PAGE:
Football Association of Ireland chief executive John Delaney has urged FIFA to uphold their own principles and "step up to the plate" by agreeing to replay last night's controversial World Cup play-off defeat by France.
The FAI today lodged a formal complaint with the world governing body, claiming the integrity of the game has been damaged after French forward Thierry Henry blatantly handled the ball during extra-time in the lead-up to the winning goal scored by William Gallas.
"I really believe the integrity of the game has been questioned last night," Delaney said.
"The governing body of world football have to step up to the plate and accede to our call for a replay."
Delaney also confirmed the FAI have written to their French counterparts.
"We have got to do what we have to to do," he said. "We owe it to the players, who were magnificent last night. The supporters were incredible.
"It is up to the people who govern the game now. Every time I go to a FIFA congress I hear about fair play and integrity.
"This was not a league game. This was a defining game with the whole world watching and if FIFA believe in fair play and integrity, this is their opportunity to step forward.
"From the French FA point of view they need to look at themselves in this situation. Henry is their captain and a wonderful footballer but does he want to be like Diego Maradona and his legacy to be this handball, this goal that got them to the World Cup in an unjust manner?"
Delaney added: "If we had qualified in this manner, I wouldn't be happy.
"I really believe the integrity of the game has been questioned last night."
The FAI statement earlier said: "The handball was recognised by the FIFA commissioner, the referee observer and the match officials, as well as by the player himself."
Ireland's Justice Minister Dermot Ahern and assistant Republic of Ireland coach Liam Brady have both called for the game to replayed.
The FAI believe there is a precedent for the result to be struck out.
FIFA ordered Uzbekistan to replay Bahrain in a play-off for the 2006 World Cup in Germany after the referee made a mistake after a penalty had been awarded.
The governing body described it as a "technical error".
However, in that instance, the referee was guilty of wrongly applying the rules rather than missing an offence. An indirect free-kick was awarded against Uzbekistan when one of their players encroached on the Bahrain penalty area as the Uzbeks successfully converted a penalty. The correct interpretation would have been to order the penalty to be retaken.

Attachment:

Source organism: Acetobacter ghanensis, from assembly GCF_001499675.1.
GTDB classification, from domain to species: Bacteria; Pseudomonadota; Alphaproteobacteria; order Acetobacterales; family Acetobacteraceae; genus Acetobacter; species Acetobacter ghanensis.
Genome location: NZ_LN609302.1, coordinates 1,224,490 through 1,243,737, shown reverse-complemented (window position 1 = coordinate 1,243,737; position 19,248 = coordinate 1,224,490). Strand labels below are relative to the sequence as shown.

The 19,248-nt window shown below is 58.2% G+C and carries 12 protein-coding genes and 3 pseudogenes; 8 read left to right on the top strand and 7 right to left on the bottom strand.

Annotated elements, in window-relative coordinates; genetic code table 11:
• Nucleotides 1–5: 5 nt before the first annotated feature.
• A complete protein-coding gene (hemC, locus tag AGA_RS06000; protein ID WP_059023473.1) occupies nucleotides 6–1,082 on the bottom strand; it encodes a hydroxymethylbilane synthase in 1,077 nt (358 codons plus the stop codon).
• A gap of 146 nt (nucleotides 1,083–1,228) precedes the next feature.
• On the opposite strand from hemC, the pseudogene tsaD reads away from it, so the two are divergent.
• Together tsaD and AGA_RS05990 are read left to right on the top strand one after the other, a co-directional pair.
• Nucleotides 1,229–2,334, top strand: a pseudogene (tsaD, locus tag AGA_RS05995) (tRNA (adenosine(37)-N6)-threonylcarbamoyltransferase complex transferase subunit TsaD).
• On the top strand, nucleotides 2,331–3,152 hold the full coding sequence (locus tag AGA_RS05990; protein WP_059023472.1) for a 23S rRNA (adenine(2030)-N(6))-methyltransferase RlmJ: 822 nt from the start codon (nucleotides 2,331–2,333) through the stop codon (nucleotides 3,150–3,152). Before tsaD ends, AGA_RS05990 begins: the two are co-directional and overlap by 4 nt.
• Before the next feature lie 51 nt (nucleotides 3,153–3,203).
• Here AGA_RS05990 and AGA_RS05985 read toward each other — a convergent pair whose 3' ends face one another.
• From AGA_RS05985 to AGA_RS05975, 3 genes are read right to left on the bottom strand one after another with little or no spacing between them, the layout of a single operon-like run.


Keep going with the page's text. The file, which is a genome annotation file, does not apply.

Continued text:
The FAI hit out at the referee, Swedish firefighter Martin Hansson, who failed to spot Henry use an arm to control the ball before squaring for team-mate William Gallas to score.
"Conclusive video evidence of a deliberate hand ball by Thierry Henry, which led to France's additional time goal, has been seen by millions of football fans worldwide," the FAI said.
"The blatantly incorrect decision by the referee to award the goal has damaged the integrity of the sport and we now call on FIFA, as the world governing body for our sport, to organise for this match to be replayed."
FIFA say they have yet to receive an official request from the FAI.
The world governing did say however the referee's decision is final and they would not comment on decisions taken by match officials.
A FIFA statement said: "Law 5 of the Laws of the Game state that: The decisions of the referee regarding facts connected with play, including whether or not a goal is scored and the result of the match, are final. The referee may only change a decision on realising that it is incorrect or, at his discretion, on the advice of an assistant referee or the fourth official, provided that he has not restarted play or terminated the match."
Ireland manager Giovanni Trapattoni wants FIFA to explain their choice of referee for the game.
Trapattoni told a press conference in Dublin today: "All fans saw what happened on the pitch.
"I would only like to say I would like FIFA to explain how they selected the referee for this important game. For this important game we needed a stronger referee - an important referee."
The Italian continued: "I would give the advice to FIFA - maybe in the future change the rules about the play-off. Play two games and at the end of 90 minutes - no extra-time.
"I think there are mistakes in life...I've seen many situations in football but change the rules. All sports lose credibility with this situation - it affects the integrity of the game.
"I will go to FIFA and advise them 'go straight to penalties'. It's better for football."
Trapattoni admitted it had been a "bitter" experience and for him the circumstances of the play-offs were questionable.
He added: "For me it's bitter. There are many questions - they changed the rules about the seeded teams, then us playing away last.
"There are many doubts that have to be eliminated.
"Out of the non-seeded teams we were the only ones to play the second game away - why?"
The Italian believes there is no prospect of the match being replayed, adding: "I know its impossible to replay the game.
"This situation has to give a chance to who is responsible to rethink. It can be repeated in the future and we have to stop it.
"There is a 30-second stop and we clarify the situation. I'm sure in the future they will have to do something about it."
Trapattoni did though absolve Henry, saying: "It wasn't up to Henry to say 'I touched it with my hand'."